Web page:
This review persuaded MDH’s fluoridation engineer that an optimal target concentration of 0.7 mg/L based on the 2015 CDC recommendation is reasonable and necessary. Treating the water supplies, however, inevitably causes the fluoride levels to fluctuate. Measuring compliance requires that MDH use a control range around the target concentration. The PHS (now the CDC)17 last provided control-range recommendations in 1986 that it based on the 1962 PHS recommendations. Those 1986 published levels were 0.1 mg/L below to 0.5 mg/L above an optimal target concentration. The 2015 CDC recommendation did not include such operational control ranges.18
Updating the calculations
|Authority||Target Concentration||Minimum||Maximum||Control Range|
|Original CDC (1962)||N/A||0.7||1.2||-0.1 to +0.5=0.6 mg/L (198|
|MN Rules / MDH (1970)||1.2||0.9||1.5||0.6 mg/L|
|CDC (2018)||0.7||0.6||1.0||0.4 mg/L|
|MN Rules / MDH (2019)||0.7||0.5||0.9||-0.2 to +0.2=0.4 mg/L|
The MDH fluoridation engineer based MDH’s proposed control range on three sources: previous PHS recommendations; existing Minnesota Rule 4720.0030, which includes a range; and advice from the MDH Oral Health Program.
Reviewing the historical numbers, the MDH fluoridation engineer first noted that the control ranges for both the original CDC and Minnesota Rules 4720.0030 spanned 0.6 mg/L. This means that the variations of allowed levels above and below Minnesota’s 1970 target concentration are 0.6 [The CDC’s range of +0.5/ to -0.1 equals 0.6 and MR 4720.0030’s minimum of 0.9 mg/L to a maximum of 1.5 also equals 0.6.] These ranges are 50% of Minnesota’s current target optimal concentration of 1.2 mg/L.
The MDH fluoridation engineer sought to keep the revised range around the new proposed target optimum concentration of 0.7 mg/L consistent with the relative variability of the existing rule. Thus, to maintain a 50% range, he calculated a proposed symmetric control range of +/-25%, or +/-0.2 mg/L. [50% of 0.7 = .35 (or .40 when rounded up) creates a symmetric range of =/- 0.2]
The resulting proposed range then became either 0.2 mg/L more or 0.2 mg/L less than the optimal target concentration and having a control range of approximately 50%, which is consistent with existing Minnesota Rules 4720.0030. Furthermore, as a practical matter, existing drinking-water treatment systems can hold concentrations steady within this range.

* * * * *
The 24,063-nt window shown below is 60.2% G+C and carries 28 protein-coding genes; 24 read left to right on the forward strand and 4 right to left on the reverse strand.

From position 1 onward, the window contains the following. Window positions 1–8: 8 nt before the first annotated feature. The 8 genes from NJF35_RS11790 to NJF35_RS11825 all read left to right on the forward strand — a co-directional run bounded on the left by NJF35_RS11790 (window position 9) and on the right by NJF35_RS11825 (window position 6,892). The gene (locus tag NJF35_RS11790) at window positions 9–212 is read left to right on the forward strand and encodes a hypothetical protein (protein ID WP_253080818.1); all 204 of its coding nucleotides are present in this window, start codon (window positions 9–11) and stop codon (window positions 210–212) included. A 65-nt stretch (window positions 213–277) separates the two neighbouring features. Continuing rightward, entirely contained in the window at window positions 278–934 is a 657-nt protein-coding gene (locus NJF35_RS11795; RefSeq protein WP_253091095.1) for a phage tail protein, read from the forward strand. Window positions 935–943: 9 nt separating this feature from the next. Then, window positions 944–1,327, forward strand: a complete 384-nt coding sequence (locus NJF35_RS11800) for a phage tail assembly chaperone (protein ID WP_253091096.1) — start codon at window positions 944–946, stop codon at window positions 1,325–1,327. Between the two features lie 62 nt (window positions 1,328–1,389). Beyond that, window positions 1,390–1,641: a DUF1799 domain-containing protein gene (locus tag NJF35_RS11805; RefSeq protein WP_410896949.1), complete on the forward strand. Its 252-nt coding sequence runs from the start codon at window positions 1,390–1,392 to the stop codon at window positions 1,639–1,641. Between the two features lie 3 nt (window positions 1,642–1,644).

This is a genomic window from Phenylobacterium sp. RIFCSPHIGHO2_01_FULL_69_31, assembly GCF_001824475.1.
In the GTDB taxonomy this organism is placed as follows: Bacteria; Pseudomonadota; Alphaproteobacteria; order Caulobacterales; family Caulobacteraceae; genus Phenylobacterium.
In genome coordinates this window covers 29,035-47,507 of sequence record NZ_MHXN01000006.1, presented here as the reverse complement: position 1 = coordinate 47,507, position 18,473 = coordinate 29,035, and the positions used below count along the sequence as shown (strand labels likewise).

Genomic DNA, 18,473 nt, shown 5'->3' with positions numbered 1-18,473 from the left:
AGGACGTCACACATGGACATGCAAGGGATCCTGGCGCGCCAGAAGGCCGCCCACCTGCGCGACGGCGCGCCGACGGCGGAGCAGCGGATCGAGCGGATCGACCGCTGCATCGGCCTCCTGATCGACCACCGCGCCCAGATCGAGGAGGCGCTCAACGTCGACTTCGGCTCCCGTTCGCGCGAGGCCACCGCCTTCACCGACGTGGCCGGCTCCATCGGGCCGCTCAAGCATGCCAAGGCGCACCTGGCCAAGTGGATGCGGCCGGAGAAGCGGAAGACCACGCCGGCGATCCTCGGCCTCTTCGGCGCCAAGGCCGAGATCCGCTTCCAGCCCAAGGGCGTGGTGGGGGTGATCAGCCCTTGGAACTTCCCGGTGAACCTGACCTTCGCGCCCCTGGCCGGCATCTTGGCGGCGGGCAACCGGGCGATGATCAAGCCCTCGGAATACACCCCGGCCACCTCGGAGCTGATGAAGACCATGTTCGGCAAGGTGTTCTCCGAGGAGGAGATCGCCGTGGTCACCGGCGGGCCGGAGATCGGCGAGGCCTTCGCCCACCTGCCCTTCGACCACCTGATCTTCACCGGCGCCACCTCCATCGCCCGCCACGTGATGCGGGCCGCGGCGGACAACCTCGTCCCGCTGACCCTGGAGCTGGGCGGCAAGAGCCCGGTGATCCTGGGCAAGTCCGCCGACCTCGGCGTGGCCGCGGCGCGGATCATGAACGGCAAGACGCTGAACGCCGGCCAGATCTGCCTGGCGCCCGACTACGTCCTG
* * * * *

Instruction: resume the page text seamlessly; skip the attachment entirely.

The Minnesota Department of Health Oral Health Program supports using the target optimal concentration of less than or equal to 0.7 mg/L to adequately protect against dental caries. Subsequently, research published by Barker, Duchon, et al., corroborated the MDH control range determination of +/-0.2 mg/L.19 This is the narrowest range that allows all public water supplies, without considering their size or complexity, to comply with the proposed rule, while still allowing existing drinking-water treatment systems the flexibility they need for operations.
Conforming the concentrations to current practice
For its concentrations, MDH proposes, as described in Methodology above, to set the average fluoride concentration for municipal public water supplies, when fluoride is not naturally present, to 0.7 milligrams per liter (mg/L). MDH will regulate this average within a range between a minimum fluoride concentration of 0.5 mg/L and a maximum fluoride concentration of 0.9 mg/L. MDH arrived at these numbers using a combination of federal recommendations and MDH’s independent calculations.
In 2011, the CDC, through the PHS, announced its proposed target optimal concentration of 0.7 mg/L as its intended replacement for the 1962 Drinking Water Standards for community water fluoridation, which ranged from 0.7–1.2 mg/L. The PHS did not propose a corresponding range for public water supplies to meet. While waiting for the CDC to release its final recommended target concentration, MDH’s fluoridation engineer calculated MDH’s range of 0.5 mg/L to 0.9 mg/L as described above in Methodology. MDH, anticipating the CDC announcement of final concentration number would be forthcoming, then publicized both the CDC’s proposed target concentration and MDH’s calculated range among its approximately 730 municipal public water supplies. The regulated parties too believed the CDC recommendations would soon become the final target concentration and expressed their approval of MDH’s proposed new concentrations range by requesting variances under Minnesota law to begin operating immediately within the lowered numbers. MDH began granting variances on May 21, 2015. In 2015, the CDC made its recommended target optimal concentration of 0.7 mg/L its final standard.